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Over a career that takes in almost two decades with Dead Can Dance, award-winning movie soundtracks and a series of acclaimed solo and collaborative albums, Lisa Gerrard has established herself as one of Australia’s most ground-breaking and in-demand artists.
Singer, composer and actress in El Nino de la Luna (a film which, of course, she also scored), Lisa brings a vision that is both precise and all-embracing to everything she does.
It is a musical journey that began in the early 1980s when she and fellow Australian Brendan Perry formed Dead Can Dance, one of the world’s most extraordinary bands whose proud boast is that they never fitted into any neatly manufactured genre or lazy pigeonhole. With Lisa’s otherworldly voice counterpoised by Brendon’s mellifluous tones, from the outset, they thought nothing of setting discordant electric guitars and dark, rolling bass lines against cellos, trombones and timpani.
Over nine albums between 1984 and 1995, the duo’s musical canvas expanded with every release to take in a timeless mix of world music influences, mediaeval chants, folk ballads, baroque stylings, Celtic flavours, electronics, samples and anything else that took their fancy.
The extraordinary mosaic of musical influences is perhaps less surprising in the light of Lisa’s childhood in Melbourne, where she recalls Greek, Turkish and Irish melodies “oozing into the streets” of her neighbourhood. Since then she lived in London, Spain and Ireland before returning to the Snowy Mountains of Australia.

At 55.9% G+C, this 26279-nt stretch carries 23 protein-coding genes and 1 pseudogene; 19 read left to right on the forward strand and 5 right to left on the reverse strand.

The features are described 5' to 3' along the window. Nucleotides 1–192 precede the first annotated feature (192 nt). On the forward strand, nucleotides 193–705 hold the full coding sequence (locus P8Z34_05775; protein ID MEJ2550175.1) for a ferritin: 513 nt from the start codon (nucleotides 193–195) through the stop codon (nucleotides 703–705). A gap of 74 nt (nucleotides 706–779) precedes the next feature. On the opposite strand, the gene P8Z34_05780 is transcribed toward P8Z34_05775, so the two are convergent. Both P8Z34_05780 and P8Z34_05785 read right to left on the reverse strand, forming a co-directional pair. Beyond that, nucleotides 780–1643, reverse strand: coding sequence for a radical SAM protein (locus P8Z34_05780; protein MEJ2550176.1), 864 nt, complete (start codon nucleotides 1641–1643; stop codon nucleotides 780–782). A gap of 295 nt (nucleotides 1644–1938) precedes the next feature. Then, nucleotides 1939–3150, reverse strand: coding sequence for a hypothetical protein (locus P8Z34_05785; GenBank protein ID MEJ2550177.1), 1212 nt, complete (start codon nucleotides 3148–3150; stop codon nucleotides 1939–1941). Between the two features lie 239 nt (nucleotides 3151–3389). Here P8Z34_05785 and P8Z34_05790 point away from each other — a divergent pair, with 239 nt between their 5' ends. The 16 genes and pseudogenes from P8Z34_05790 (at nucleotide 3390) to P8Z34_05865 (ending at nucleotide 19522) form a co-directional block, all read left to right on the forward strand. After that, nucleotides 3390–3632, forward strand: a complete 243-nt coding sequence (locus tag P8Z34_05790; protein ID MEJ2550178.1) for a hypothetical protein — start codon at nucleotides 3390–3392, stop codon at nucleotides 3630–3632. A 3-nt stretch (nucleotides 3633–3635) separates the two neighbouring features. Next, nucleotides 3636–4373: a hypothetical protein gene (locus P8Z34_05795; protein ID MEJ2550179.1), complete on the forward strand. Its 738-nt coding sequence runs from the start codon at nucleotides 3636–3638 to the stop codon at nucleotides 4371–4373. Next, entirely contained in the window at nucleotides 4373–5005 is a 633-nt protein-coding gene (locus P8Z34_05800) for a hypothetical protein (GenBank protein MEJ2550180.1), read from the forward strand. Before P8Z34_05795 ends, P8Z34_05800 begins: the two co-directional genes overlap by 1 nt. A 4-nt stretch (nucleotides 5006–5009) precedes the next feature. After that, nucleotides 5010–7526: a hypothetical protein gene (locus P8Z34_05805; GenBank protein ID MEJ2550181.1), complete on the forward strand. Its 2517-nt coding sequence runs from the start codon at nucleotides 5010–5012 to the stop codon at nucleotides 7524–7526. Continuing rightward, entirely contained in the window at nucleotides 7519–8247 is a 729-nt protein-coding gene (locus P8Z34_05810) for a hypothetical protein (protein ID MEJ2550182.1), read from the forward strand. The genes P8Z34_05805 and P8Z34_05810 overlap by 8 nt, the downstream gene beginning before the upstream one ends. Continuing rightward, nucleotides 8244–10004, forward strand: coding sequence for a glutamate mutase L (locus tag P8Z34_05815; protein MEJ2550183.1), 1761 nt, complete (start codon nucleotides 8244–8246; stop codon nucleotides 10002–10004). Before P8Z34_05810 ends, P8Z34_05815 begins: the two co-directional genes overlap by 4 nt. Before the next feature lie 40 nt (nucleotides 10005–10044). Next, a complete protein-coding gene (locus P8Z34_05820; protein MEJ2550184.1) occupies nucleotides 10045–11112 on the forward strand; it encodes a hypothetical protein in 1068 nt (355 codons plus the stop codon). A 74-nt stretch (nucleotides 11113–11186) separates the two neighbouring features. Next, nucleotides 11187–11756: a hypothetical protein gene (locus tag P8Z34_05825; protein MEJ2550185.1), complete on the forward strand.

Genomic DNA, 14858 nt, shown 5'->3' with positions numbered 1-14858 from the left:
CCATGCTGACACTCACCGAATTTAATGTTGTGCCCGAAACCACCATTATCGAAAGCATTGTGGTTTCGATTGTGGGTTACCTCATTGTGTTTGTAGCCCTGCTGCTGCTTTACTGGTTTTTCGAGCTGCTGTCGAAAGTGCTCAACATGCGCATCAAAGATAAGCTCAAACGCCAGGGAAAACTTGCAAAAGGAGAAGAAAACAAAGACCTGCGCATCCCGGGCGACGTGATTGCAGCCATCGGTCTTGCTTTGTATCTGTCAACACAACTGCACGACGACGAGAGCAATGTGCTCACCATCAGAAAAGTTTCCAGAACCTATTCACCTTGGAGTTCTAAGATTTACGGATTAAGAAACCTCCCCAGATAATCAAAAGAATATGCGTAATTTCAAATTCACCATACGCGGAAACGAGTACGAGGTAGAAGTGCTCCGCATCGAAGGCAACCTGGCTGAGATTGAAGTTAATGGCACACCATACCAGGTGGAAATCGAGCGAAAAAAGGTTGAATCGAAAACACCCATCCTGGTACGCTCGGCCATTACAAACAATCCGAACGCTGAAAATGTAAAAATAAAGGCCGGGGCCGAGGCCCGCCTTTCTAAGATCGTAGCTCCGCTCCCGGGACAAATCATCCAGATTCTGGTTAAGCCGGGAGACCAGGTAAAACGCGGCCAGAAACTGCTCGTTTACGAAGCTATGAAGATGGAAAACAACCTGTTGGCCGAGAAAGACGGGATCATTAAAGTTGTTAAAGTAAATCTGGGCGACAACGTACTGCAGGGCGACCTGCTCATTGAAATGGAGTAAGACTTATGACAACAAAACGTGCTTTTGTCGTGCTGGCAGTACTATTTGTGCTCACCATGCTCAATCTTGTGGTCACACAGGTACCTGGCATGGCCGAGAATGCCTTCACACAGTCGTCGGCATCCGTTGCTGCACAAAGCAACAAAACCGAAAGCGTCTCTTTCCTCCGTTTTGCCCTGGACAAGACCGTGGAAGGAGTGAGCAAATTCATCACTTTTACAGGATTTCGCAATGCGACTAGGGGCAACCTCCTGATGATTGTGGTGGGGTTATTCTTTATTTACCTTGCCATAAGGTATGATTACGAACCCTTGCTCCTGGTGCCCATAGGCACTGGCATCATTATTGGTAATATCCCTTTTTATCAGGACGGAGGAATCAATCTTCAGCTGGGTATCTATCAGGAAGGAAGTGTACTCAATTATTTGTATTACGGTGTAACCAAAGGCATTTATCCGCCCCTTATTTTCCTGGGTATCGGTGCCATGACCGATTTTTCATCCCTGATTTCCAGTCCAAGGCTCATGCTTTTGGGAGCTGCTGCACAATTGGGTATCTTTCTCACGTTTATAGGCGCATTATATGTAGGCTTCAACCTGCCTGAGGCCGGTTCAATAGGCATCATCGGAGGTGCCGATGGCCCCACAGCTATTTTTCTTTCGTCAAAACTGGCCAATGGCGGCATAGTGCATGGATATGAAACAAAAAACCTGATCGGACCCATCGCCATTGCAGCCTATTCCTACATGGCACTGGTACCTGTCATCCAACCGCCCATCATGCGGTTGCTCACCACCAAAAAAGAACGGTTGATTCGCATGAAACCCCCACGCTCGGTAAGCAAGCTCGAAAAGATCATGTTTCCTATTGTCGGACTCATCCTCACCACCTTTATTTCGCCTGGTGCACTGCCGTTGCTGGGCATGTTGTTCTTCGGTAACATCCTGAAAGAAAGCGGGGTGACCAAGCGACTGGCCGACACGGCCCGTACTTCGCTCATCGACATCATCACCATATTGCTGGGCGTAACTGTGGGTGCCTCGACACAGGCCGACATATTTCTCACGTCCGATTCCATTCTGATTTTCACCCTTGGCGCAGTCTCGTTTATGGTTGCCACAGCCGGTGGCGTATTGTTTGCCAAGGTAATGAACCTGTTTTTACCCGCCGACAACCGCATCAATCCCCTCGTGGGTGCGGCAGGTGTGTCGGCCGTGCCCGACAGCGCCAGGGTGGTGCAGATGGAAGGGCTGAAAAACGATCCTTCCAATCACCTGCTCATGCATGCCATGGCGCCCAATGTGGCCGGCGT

By the mid-90s, even the ambition of Dead Can Dance was no longer broad enough to encompass Lisa’s musical vision. In 1995 came her first solo album, The Mirror Pool on which her stunning voice was accompanied by the Victoria Philharmonic Orchestra. Again, it’s an album that defies categorisation, causing one impressed but perplexed reviewer to describe it as “ambient, orchestral, folk and new age all at the same time.”
Duality, a collaboration with Pieter Bourke followed in 1998 and again transcended musical eras and genres. Now comes the stunningly beautiful Immortal Memory, a collaboration with the Irish composer, Patrick Cassidy which further explores the boundaries of Lisa’s musical ambition.
In recent years Lisa has also become a much sought-after composer of soundtracks. In many ways this has been a logical progression. Much of the work of Dead Can Dance had a cinematic quality that led to the group’s music being used in the cult movie Baraka, TV commercials and even a car chase scene in Miami Vice.
Among the films she has scored or contributed to are Gladiator, Insider, Ali, Whale Rider, Heat, Baraka, Mission Impossible 2, Black Hawk Down, Tears of The Sun, Nadro, One Perfect Day, Man on Fire, Layer Cake and El Nino de la Luna. Lisa received Golden Globe nominations for Insider and Ali, Grammy and Oscar nominations and a Golden Globe award for the score of Gladiator and four international awards for Whale Rider. She also wrote music for the mini-TV series Salem’s Lot and the San Francisco Ballet has performed to her work.
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